New Tecumseth council briefs: Vaccination rollout, lockdown and park lands

·2 min read

On the day another restrictive lockdown was enforced, seniors lined up in blizzard-like conditions to receive a very important poke in their arms

By midnight Feb. 28, New Tecumseth had joined much of Simcoe County in hunkering down against an outbreak of the virulent B117 U.K. variant of the COVID-19 virus.

At council, New Tecumseth’s chief administrative officer Blaine Parkin laid out some of the restrictions, including restaurants must open only for curbside and takeout service, residents are to limit all inside gatherings to household members only, and all township centres, museums, the library and town hall are shuttered.

On the flip side, it was also the day more than 360 seniors walked through the Alliston Memorial Arena doors to receive their first dose of the vaccination that rolled out in 34 regions across the province Monday.

For an update on vaccinations and lockdown requirements, visit or call 705-721-7520.

Park lands — To build on a swamp or on a hill; that was the question asked by Robert Schickedanz at New Tecumseth’s town council meeting Monday night.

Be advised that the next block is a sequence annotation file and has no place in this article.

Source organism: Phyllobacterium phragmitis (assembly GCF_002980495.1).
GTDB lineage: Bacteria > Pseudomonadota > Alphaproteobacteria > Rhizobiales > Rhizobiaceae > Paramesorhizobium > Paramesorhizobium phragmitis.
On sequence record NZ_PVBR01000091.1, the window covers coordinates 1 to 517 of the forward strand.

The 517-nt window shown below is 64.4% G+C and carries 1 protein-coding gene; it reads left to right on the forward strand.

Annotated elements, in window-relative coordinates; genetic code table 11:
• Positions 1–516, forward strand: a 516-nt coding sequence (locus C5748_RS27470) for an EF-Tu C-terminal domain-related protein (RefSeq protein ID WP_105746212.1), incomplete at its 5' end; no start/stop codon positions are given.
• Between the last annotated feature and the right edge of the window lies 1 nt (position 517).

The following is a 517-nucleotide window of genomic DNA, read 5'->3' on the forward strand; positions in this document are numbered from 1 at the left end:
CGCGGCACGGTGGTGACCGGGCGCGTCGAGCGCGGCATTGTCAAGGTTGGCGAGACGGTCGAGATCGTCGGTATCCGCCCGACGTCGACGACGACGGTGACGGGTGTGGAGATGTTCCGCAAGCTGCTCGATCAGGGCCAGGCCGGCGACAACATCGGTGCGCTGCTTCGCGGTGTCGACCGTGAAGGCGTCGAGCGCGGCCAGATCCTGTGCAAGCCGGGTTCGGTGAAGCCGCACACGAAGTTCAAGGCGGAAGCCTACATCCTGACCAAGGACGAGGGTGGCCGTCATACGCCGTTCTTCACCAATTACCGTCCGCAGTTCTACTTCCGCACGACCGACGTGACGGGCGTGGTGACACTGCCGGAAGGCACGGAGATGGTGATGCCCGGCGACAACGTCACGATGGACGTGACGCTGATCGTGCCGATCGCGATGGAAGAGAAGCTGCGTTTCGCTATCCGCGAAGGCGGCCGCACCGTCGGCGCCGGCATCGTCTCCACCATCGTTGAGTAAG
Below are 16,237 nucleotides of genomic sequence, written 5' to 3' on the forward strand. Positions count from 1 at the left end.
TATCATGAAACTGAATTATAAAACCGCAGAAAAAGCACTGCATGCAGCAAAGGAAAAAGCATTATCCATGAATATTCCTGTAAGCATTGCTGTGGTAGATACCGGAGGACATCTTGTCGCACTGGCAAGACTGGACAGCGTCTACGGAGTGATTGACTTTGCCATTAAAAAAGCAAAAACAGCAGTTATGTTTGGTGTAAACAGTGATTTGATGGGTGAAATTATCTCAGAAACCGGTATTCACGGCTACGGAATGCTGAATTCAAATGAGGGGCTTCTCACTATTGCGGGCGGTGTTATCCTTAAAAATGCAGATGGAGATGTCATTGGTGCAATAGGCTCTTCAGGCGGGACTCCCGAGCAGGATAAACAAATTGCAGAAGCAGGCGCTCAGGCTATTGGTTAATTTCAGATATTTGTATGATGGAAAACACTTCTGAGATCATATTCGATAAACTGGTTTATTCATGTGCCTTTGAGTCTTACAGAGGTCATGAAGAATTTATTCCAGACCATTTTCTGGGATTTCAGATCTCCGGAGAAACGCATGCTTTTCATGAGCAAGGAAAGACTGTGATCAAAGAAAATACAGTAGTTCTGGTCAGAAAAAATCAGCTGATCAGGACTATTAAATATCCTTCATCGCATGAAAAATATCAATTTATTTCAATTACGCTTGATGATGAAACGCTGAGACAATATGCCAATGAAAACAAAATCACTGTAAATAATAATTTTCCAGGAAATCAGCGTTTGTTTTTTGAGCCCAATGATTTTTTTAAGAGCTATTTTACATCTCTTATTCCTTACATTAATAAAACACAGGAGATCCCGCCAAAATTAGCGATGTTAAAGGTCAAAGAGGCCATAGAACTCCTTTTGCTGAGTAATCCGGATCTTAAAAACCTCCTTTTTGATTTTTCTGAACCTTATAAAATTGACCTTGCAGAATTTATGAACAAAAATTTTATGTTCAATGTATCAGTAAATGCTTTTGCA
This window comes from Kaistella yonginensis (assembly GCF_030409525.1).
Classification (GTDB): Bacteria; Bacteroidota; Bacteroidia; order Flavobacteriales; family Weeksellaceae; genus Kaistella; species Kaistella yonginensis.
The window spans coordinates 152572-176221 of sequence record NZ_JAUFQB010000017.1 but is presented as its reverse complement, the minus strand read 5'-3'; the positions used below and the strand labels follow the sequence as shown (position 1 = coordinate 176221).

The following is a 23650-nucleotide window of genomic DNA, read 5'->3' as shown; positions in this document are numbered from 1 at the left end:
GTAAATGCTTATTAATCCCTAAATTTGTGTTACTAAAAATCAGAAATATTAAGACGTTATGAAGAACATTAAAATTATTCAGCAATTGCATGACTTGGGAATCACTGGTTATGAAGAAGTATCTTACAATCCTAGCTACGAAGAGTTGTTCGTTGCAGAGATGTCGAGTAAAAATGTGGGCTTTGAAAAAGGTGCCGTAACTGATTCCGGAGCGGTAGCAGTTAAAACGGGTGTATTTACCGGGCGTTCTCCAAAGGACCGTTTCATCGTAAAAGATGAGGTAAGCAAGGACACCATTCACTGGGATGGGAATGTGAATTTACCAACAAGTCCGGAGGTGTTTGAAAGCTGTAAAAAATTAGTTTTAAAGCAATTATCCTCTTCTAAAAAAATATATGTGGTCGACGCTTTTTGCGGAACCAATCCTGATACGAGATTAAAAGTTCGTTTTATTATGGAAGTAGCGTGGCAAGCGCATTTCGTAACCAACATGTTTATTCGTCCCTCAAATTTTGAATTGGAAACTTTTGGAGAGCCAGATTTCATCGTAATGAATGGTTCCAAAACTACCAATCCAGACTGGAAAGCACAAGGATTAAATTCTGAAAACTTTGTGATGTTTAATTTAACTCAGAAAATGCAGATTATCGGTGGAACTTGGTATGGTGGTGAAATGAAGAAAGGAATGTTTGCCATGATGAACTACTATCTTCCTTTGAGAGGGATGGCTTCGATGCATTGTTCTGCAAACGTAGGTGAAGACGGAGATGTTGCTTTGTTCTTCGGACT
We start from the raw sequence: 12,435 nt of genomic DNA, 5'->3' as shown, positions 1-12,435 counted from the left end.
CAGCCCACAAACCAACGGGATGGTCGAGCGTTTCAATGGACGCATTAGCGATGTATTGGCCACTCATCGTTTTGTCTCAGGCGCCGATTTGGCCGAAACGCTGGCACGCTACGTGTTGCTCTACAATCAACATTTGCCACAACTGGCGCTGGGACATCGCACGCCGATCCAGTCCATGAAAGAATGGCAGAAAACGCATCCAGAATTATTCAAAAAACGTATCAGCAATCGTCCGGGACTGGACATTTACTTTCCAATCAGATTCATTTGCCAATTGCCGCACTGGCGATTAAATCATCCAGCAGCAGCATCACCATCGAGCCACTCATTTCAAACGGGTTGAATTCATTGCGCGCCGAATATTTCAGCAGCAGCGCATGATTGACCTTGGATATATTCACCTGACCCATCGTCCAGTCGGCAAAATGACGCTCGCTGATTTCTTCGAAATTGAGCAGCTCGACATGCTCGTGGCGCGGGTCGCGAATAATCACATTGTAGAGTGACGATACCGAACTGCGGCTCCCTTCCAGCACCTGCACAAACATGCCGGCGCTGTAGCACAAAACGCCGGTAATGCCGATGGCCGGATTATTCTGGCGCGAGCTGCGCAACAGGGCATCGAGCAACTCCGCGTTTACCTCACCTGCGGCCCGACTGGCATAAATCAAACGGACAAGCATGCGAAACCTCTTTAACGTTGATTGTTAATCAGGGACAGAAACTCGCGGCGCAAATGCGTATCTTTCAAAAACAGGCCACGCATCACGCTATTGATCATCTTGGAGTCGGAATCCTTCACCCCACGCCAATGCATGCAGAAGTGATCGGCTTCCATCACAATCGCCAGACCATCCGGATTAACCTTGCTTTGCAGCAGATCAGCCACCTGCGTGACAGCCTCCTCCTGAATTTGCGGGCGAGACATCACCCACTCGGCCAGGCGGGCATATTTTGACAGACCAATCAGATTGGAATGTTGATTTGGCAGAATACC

Schickedanz’s Walton South Simcoe Residential Development has plans to build a new subdivision adjacent to the West County subdivision in Beeton. Schickedanz suggests parkland set aside for the initial West Country community have a two-metre slope that would not benefit from playground equipment. A small group of residents attended an earlier township committee of the whole meeting to protest movement of the park to a nearby plot of land. Council sent the decision back to staff to review the park, currently zoned environmentally protected and agricultural.

No conflict of interest determined — Deputy Mayor Richard Norcross was found not to be in contravention of the Municipal Conflict of Interest Act Monday.

New Tecumseth’s Integrity Commissioner John Mascarin investigated a report that Norcross should have declared a pecuniary interest on a draft ministerial zoning order permitting a new subdivision, as well as in an application made by a second developer last October.

The conflict arose from a concern that Norcross’ wife Robin is employed as a sales representative for several new homes, that could or had been built by the developers.

Mascarin’s report determined Robin had not sold any new homes and only resells homes in the New Tecumseth area. In his report, Mascarin noted, “It is our view that a reasonable elector, having been fully apprised of all the circumstances, would conclude that the deputy mayor’s deemed interest of an indirect nature would not be likely to influence his action … and (it) would be expressly exempted from the requirements Municipal Conflict of Interest Act.”

Council received the report with no further action required.

Cheryl Browne, Local Journalism Initiative Reporter, Barrie Advance